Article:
Treadmill to Oblivion

A treadmill mounted on a bicycle!? Add a stairclimbing machine and I'll be interested.

The Dark Side of Youth Culture

A teenage driver accused of text messaging behind the wheel and hitting a cyclist was charged with a misdemeanor, authorities said.

These Kids...Crap, They're Not Kids Anymore

Wanna know what it's like to be 21 years old these days? No, I didn't either. But Business Week tells us:
Right now, Jessi has seven friends on Facebook. I have 205, which is a low number compared to many of my classmates. (But through friends, I'm connected to 4,855 other people.) Now, not all 205 will call me Friday night to hang out. For the most part, they're friends from classes and friends of friends.
Jessi isn't even 10 years older than me, yet our methods of social interaction are vastly different. For Jessi, networks such as Facebook are innovative. In the mornings, she reaches for her cell phone and jumps on AIM, and she's "plugged in."

But online networking is just part of everyday life for my friends and me, so we tend not to really notice it. We turn on our computers -- if we ever really turned them off -- the automatic sign-in puts up our AIM Buddy List on the right side of our screen, the Internet opens, and we are instantly connected to a global network of acquaintances through online groups and e-mail. Our Sidekicks or cell phones beep with text messages so that, even away from our computers, we won't miss anything.
Sounds really annoying, doesn't it? (And how many of you, like me, had to look up "Facebook," "Sidekicks," or "social interaction"?)

I cite these stories about these wacky young people not out of some mid-life crisis or the straafing run I'll be making at 40 in a year or two, but rather because those of us whose business it is to identify media trends need to know what is lurking around the corner. The error us old farts make when we envision the future of technology or media or culture, is that we transport ourselves and our attitudes and our media usage trends into the future. This is the fallacy of future forcasting (or FFF, a term which I just invented, and which I pronounce just the way it's spelled). Those who come after us will be defining how media and content are disseminated--and how social and business interactions will take place. So consider yourselves warned.

Again, I can't help but think about just how irriating the future is going to be. But I suppose that's just me--and that's the point. It is just me.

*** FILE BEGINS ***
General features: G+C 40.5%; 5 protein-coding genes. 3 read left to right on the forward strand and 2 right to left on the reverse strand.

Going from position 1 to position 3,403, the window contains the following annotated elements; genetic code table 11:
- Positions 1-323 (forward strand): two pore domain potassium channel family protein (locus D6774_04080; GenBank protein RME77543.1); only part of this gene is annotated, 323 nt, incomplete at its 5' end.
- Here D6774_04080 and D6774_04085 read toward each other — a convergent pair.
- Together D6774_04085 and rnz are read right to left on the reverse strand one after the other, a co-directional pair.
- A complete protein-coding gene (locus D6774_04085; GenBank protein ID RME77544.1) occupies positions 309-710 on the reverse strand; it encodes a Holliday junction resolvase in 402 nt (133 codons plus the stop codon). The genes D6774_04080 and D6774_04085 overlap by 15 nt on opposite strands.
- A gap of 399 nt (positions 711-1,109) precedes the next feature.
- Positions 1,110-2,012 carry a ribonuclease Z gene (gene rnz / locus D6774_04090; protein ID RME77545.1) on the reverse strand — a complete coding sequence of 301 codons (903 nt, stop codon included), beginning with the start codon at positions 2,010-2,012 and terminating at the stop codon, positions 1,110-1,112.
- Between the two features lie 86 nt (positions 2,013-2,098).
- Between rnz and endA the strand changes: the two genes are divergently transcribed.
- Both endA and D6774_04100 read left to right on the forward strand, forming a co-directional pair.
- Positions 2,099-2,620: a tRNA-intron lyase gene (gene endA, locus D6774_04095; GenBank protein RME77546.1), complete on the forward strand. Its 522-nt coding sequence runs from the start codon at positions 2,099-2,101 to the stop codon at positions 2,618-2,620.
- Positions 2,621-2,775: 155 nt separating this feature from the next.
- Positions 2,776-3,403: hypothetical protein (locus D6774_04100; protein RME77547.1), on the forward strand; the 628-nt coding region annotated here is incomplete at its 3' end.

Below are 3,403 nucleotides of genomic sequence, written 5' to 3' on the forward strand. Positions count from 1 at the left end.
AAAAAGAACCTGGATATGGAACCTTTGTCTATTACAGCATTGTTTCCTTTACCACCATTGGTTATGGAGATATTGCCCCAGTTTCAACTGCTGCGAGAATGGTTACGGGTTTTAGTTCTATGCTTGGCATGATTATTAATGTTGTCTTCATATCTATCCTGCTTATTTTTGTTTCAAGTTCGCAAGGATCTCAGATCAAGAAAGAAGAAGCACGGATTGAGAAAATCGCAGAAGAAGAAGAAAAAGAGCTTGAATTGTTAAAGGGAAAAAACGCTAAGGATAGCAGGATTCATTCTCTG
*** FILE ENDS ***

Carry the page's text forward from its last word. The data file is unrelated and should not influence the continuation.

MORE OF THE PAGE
Grape Expectations

Don't know who-all (if anyone) reads this blog, but if anyone is in the Orange County, CA, area, be sure to check out Vineyard Express. Ken Spears, former publisher of Micro Publishing News and CrossMedia magazines (for which I used to work in varying capacities) and all-around great guy, has wisely decided to get out of publishing and into retail wine sales. His store, the aforementoned Vineyard Express, opens in December. The address is 28940 Golden Lantern, Suite E, in Laguna Niguel, CA. I wish Ken and his wife/partner Kim the best of success with this venture.

Lettuce Pray

Hah! So much for vegetables being oh-so-healthy for you:
Health officials on Thursday identified lettuce as the likely source for a hepatitis A outbreak in Los Angeles County and urged residents to thoroughly wash the vegetable before eating it.

At least 60 people have fallen ill from the virus in Los Angeles County over the last three months. Officials are concerned because the outbreak comes after years of declining hepatitis A cases, but they have been unable to link the outbreak to a particular farm or type of lettuce.
I avoid eating vegetables, but it's not for health reasons. Rather, it's because I am an impassioned supporter of vegetable rights. Who will hear the cry of a carrot as it's ruthlessly ripped out of the ground, flayed alive, and chopped into thin strips? Or corn--the Van Gogh of the vegetable kingdom, ears torn off. It's barbaric, I tell you!

Sticky Wiki

CNet weighs in with a follow-up commentary on the Wikipedia/John Seigenthaler story I blogged about yesterday. Somehow, I doubt that what Plato and Aristotle had in mind in their musings about the "nature of truth" was printing incorrect (or libelous) information in an encyclopedia. But then, maybe that's how the Wikipedia describes their work.

Love Me Doom

Here's a nicely ironic headline:
Doomsday Magazine Turns 60

People Just Aren't Wearing Enough Hats

I somehow ended up with a subscription to the print edition of Adweek (not that I'm complaining). There was one interesting story (online here, but requires paid subscription--which I do not have) in the November 28 issue about how "traditional" (i.e., print-based or broadcast TV-based) ad agency creatives are jumping ship and joining interactive agencies. However, there is the perception that "older" creatives (i.e., those who have not grown up immersed in new media) just don't "get it" when it comes to developing rich/interactive media. Creatives who eschew the Web and newer media do so at their own peril. The money quote:
George Tannenbaum, named ecd at Digitas...added that traditional creatives who do not learn interactive risk becoming "the 21st century equivalent of a hat salesman in a department store."

Thursday, December 01, 2005

Totally Nuts

These aren't a far cry from the squirrels I've had to contend with:
Russian squirrel pack 'kills dog'

Local people suggest hunger is driving squirrels to extremes.
Squirrels have bitten to death a stray dog which was barking at them in a Russian park.